"What I took from Lord Turner's interview and any subsequent interviews is that 'you do this too much and its not helping your relationship with the regulator.'"
1020 BST: TSC Chairman asks if the TSC was misled by Diamond's testimony
Agius says that the successor of Hector Sants: "said we are satisfied with the tone at the top, especially in Bob Diamond and Chris Lucas."
1019 BST: Agius on banking culture and Diamond
"The problem for the subject of the enquiry, 2005, 2006 and this was all before Diamond was appointed CEO."
"The FSA was obviously satisfied with Diamond's appointment after these events."
1018 BST: Agius defends Jerry Del Missier's actions following the Tucker / Diamond call
1016 BST: MP Michael Fallon asks about why Agius redacts two letters from the FSA and what ...
Fallon: "The purpose of the redactions"
"commercially sensitive and not relevant to this enquiry."
"These are commercial operations and sensitive"
"we discussed these with the FSA and they agreed"
1012 BST: Agius kicks off with announcing that Diamond has foregone any defered or immediate bonus payments
Agius kicks off with addressing Diamond's severance package:
"I want to tell the committee about Diamond's severance package. it is a matter of public interest. Shortly before we came here, instead of a press announcement, I would like to show respect by showing you here.
"Diamond has defered any consideration or bonuses."
"There is no exact amount but he rejected the maximum amount is £20m"
1011 BST: Agius TSC hearing begins
1001 BST: Barclays shares up more than 2 percent
0956 BST: In case you missed it from 0330 BST this morning: Mitsubishi UFJ suspends two London traders on Libor probe:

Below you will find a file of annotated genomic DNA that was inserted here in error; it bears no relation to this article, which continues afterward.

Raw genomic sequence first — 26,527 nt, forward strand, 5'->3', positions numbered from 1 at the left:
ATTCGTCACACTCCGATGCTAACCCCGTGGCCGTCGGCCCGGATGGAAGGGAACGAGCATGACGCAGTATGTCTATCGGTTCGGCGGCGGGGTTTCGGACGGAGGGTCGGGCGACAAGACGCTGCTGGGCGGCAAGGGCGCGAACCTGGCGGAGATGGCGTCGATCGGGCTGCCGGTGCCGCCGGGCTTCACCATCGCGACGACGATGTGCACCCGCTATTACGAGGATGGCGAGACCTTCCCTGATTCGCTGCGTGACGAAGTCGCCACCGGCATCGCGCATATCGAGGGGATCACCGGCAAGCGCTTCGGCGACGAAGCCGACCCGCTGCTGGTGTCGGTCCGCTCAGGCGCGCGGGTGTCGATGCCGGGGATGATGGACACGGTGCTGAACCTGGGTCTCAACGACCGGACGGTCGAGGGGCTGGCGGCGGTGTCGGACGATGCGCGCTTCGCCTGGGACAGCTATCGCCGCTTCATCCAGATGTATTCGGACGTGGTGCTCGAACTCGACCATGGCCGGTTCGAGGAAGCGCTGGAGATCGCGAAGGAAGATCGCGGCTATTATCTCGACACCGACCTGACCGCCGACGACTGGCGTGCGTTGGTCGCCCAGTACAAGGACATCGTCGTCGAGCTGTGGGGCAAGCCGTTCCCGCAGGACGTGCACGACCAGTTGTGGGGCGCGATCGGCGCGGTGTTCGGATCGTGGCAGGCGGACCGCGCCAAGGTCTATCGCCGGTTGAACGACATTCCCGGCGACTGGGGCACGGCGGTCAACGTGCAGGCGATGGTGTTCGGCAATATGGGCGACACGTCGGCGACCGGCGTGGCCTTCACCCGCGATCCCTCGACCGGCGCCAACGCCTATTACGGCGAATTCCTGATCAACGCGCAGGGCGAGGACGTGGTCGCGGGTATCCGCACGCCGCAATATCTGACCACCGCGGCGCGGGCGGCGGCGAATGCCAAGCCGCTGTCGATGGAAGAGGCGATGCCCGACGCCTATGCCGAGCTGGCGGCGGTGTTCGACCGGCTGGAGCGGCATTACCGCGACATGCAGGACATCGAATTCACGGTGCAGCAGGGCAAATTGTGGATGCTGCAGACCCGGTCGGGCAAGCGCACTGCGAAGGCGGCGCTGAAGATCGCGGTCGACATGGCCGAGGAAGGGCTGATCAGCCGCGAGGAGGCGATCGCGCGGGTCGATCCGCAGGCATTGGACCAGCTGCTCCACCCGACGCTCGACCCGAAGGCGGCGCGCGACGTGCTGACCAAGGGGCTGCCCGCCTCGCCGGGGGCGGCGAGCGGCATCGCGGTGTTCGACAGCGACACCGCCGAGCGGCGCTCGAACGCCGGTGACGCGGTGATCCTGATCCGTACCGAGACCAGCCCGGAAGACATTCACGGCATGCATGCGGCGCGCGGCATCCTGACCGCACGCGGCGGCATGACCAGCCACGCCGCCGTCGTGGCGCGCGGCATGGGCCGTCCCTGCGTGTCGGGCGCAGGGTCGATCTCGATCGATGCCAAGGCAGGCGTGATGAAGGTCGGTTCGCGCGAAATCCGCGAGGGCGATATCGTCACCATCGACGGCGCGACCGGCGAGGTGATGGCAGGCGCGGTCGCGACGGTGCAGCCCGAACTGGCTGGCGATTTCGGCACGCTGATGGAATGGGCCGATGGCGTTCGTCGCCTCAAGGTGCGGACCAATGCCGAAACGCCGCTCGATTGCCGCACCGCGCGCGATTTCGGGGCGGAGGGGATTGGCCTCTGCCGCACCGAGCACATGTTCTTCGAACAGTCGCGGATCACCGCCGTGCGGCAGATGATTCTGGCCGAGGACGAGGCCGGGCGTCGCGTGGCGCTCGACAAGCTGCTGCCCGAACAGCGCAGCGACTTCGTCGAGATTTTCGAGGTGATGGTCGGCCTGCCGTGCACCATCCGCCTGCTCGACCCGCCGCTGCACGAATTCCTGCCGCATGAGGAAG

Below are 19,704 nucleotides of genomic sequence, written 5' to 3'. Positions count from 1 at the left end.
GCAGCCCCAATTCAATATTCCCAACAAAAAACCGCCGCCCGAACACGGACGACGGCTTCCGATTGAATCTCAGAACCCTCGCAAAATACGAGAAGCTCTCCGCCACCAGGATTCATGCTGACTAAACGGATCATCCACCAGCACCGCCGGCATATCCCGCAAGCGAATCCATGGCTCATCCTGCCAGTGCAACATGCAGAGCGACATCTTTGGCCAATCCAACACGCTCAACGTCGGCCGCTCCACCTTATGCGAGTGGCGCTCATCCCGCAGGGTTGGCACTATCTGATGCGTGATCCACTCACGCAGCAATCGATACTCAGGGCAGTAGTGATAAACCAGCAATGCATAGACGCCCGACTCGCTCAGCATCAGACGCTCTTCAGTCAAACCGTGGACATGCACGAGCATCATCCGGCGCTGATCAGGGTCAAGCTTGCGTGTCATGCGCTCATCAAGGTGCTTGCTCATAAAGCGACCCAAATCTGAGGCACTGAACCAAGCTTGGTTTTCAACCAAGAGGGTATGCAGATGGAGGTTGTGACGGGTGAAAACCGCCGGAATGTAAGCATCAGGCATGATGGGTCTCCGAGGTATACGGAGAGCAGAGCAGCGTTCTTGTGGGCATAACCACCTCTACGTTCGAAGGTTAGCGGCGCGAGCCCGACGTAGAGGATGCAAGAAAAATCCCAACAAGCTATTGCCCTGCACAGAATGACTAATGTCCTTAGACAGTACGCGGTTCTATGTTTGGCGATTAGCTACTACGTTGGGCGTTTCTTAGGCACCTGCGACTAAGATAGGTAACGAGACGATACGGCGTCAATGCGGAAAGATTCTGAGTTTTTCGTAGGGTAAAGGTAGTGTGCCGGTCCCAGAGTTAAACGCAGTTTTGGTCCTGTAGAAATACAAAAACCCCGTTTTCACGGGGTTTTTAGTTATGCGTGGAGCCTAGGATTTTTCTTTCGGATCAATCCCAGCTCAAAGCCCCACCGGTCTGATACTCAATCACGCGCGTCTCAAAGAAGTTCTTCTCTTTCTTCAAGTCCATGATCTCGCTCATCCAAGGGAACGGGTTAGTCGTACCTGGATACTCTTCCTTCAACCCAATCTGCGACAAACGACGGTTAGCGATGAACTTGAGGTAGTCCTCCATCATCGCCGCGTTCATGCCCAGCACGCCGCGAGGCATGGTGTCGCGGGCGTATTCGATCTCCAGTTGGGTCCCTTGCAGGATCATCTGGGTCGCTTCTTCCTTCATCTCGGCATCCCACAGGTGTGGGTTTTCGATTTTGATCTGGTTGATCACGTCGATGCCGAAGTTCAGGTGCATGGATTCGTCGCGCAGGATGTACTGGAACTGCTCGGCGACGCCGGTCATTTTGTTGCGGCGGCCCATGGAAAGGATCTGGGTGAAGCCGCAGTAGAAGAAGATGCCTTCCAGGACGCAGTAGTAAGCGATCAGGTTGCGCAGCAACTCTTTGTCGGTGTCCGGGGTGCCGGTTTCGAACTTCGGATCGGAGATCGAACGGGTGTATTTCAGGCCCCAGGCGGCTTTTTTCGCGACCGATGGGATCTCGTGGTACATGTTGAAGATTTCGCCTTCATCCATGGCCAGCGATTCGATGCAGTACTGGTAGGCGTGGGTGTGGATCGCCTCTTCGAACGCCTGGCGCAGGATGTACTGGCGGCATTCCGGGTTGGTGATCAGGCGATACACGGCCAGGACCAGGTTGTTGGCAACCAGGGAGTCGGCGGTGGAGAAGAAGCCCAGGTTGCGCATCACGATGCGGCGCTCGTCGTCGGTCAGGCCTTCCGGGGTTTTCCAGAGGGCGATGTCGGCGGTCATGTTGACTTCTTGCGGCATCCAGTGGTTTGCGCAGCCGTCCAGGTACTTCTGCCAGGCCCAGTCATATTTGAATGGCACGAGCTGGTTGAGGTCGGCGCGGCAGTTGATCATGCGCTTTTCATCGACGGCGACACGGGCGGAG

"Mitsubishi UFJ Financial Group has suspended two London-based traders amid a growing investigation into the suspected manipulation of the Libor interbank lending rate.
BTMU, a core commercial banking unit of Mitsubishi UFJ, Japan's largest lender, said the suspension was not related to work done for the Japanese bank.
Both of the traders worked at Dutch lender Rabobank before joining Bank of Tokyo-Mitsubishi UFJ, said a source, who was not authorized to discuss the matter publicly."
This echoes the actions of RBS, which apparently sacked several traders that it has linked to Libor rigging.
0948 BST: Bob Diamond agrees on £2m -ish payoff
"Bob Diamond, the former Barclays chief executive, has reached agreement with the bank over a payoff that directors will argue is the minimum possible.
I have learned that Barclays will announce this morning that it is to pay Mr Diamond somewhere in the region of £2m following his departure from the bank last week.
The severance deal is expected to be announced during the Treasury Select Committee hearing of Marcus Agius, Barclays' chairman, which takes place at 10am today.
The figure has yet to be confirmed by Barclays, but if the £1.5m-£2.5m range is accurate, it will represent one year's basic salary and pension contribution for Mr Diamond. It would mean that he has sacrificed as much as £18m in deferred share bonuses and long-term share awards awarded during recent years. Part of that is likely to have been voluntary on Mr Diamond's part although some of these bonuses will have been subject to clawback and so-called malus clauses by Barclays' board.
I should caution that the talks over the severance deal have been ongoing throughout the last 24 hours and it's possible that the final number could yet change.
Barclays declined to comment."
0944 BST: Barclays homepage has now been restored